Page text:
2. Tomorrow Never Knows
The last track on 1966's Revolver, 'Tomorrow Never Knows' is a pulsing, psychedelic, one-chord masterpiece. Credited to Lennon/McCartney, the song was written by Lennon and inspired by the Tibetan Book of the Dead. On its release, 'Tomorrow Never Knows' was the most adventurous composition and recording by the band to date.
The song's droning harmony is built around one chord, a C major, an innovation borrowed from Indian music. According to Bob Spitz's book The Beatles: The Biography, Lennon's heavily processed vocal – he requested a sound like a "hundred chanting Tibetan monks" – puzzled engineers, who eventually used a rotating organ speaker cabinet to achieve the sound. Lennon's original idea was to sing the song while spinning on a rope, suspended from the studio ceiling.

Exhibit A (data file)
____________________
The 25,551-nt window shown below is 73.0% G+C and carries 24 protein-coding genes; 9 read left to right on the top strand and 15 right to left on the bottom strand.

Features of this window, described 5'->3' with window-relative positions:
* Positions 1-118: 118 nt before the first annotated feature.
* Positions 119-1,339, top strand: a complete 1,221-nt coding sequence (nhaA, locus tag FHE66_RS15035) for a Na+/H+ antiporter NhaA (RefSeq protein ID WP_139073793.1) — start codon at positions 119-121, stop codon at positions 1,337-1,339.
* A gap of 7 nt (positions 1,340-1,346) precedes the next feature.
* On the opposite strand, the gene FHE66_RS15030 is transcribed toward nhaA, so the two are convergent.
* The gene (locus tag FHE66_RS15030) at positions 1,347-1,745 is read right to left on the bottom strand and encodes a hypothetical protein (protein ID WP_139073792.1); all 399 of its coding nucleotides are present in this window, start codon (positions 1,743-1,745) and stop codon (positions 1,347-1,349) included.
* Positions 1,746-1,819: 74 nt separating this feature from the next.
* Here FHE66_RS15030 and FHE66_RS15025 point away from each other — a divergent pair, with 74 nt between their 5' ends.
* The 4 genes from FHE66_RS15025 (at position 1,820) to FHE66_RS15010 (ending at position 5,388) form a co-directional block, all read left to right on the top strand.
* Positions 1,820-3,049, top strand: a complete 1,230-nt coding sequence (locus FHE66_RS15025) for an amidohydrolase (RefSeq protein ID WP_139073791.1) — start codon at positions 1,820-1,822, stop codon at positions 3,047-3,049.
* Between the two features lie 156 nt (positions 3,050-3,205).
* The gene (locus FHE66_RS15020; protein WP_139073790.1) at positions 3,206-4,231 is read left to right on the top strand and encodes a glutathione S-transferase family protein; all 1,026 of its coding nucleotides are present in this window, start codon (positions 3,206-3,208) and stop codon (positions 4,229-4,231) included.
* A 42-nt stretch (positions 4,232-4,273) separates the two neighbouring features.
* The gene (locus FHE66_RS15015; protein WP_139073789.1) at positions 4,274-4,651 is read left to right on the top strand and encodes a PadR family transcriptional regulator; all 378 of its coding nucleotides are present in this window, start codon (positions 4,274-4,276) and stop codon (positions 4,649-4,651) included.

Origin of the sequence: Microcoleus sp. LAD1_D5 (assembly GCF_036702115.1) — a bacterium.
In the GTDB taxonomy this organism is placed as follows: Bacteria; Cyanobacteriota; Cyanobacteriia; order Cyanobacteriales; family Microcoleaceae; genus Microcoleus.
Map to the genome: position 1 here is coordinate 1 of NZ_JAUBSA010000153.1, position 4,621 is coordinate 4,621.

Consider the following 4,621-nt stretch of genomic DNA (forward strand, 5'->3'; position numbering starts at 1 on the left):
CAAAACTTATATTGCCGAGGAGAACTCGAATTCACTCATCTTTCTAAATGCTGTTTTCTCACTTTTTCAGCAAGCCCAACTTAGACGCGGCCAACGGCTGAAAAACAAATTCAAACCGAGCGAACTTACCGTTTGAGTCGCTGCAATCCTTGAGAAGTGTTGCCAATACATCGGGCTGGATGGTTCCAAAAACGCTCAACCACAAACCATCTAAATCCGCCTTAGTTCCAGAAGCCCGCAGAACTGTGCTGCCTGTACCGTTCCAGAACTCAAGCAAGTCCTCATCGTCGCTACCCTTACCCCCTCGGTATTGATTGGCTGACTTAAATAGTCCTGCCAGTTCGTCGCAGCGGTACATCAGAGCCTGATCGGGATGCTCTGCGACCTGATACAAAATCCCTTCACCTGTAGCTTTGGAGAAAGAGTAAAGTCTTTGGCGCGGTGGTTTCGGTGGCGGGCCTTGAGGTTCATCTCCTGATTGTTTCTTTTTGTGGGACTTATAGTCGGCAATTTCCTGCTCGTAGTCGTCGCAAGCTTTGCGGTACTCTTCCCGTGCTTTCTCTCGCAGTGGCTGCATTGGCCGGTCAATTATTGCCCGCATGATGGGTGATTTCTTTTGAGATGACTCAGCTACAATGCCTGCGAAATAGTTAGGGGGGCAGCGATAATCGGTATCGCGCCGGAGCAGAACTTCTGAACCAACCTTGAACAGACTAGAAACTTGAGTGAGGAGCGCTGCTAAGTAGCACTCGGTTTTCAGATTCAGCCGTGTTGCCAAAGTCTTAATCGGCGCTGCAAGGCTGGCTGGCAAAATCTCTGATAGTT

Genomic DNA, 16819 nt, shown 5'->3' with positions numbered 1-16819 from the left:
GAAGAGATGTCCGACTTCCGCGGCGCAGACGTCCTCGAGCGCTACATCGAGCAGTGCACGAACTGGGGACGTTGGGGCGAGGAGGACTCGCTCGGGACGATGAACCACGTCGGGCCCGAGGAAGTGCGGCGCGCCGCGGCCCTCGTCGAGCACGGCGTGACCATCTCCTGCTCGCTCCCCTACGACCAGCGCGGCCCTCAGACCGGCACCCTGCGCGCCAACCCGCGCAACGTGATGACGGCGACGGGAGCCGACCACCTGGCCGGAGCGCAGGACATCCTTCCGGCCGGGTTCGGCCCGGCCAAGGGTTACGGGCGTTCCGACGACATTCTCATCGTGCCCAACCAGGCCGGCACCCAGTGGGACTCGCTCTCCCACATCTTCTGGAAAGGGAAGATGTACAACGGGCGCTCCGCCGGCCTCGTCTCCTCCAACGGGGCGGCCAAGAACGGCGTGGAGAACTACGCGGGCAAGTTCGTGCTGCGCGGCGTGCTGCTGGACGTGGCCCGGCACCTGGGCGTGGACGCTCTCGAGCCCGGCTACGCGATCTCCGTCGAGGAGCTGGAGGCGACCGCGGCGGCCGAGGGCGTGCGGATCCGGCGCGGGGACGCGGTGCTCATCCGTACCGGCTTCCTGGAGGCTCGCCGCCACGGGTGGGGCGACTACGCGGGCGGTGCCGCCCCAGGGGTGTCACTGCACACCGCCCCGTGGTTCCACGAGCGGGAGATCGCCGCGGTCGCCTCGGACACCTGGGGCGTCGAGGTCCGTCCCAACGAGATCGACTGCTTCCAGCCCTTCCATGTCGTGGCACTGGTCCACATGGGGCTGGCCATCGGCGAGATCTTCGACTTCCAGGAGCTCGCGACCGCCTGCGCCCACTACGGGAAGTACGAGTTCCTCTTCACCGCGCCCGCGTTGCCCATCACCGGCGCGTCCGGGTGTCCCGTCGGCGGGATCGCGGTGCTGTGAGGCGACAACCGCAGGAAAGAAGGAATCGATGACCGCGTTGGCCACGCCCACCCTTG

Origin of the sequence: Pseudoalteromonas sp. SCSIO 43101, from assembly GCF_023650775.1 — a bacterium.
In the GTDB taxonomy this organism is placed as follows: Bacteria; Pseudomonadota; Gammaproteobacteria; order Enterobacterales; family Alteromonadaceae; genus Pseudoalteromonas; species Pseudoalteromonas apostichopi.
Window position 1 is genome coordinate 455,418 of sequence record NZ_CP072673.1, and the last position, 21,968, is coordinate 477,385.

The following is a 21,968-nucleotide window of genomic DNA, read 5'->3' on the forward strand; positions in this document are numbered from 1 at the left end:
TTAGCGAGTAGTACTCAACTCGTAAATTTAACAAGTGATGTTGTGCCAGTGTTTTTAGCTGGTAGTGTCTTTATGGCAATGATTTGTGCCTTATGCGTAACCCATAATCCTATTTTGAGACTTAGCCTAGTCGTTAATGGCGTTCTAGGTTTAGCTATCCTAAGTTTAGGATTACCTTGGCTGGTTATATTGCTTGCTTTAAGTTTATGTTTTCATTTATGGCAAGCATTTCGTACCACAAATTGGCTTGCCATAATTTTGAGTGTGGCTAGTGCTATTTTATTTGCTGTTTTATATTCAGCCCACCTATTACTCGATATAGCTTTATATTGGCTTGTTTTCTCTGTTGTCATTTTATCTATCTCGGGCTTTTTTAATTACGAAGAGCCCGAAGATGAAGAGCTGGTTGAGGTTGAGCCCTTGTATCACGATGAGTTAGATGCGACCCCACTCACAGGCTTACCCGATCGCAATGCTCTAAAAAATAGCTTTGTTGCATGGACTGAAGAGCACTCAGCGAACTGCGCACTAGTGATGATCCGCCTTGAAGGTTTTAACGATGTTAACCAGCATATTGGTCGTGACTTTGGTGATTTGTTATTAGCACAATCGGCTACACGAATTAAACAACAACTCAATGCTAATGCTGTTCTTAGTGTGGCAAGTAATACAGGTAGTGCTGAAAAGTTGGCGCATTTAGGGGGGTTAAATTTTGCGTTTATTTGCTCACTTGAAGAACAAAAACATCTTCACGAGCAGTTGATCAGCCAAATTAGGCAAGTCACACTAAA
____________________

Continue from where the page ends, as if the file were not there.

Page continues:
The Revolver version is also notable for its use of found sound, including seagull sounds, orchestras, and sitars, played from numerous tape loops, and guitars recorded and played back backward.
'Tomorrow Never Knows' has been called the first-ever psychedelic recording and directly influenced those who would go on to spawn new genres like psychedelia, techno music, and Krautrock.
'Tomorrow Never Knows':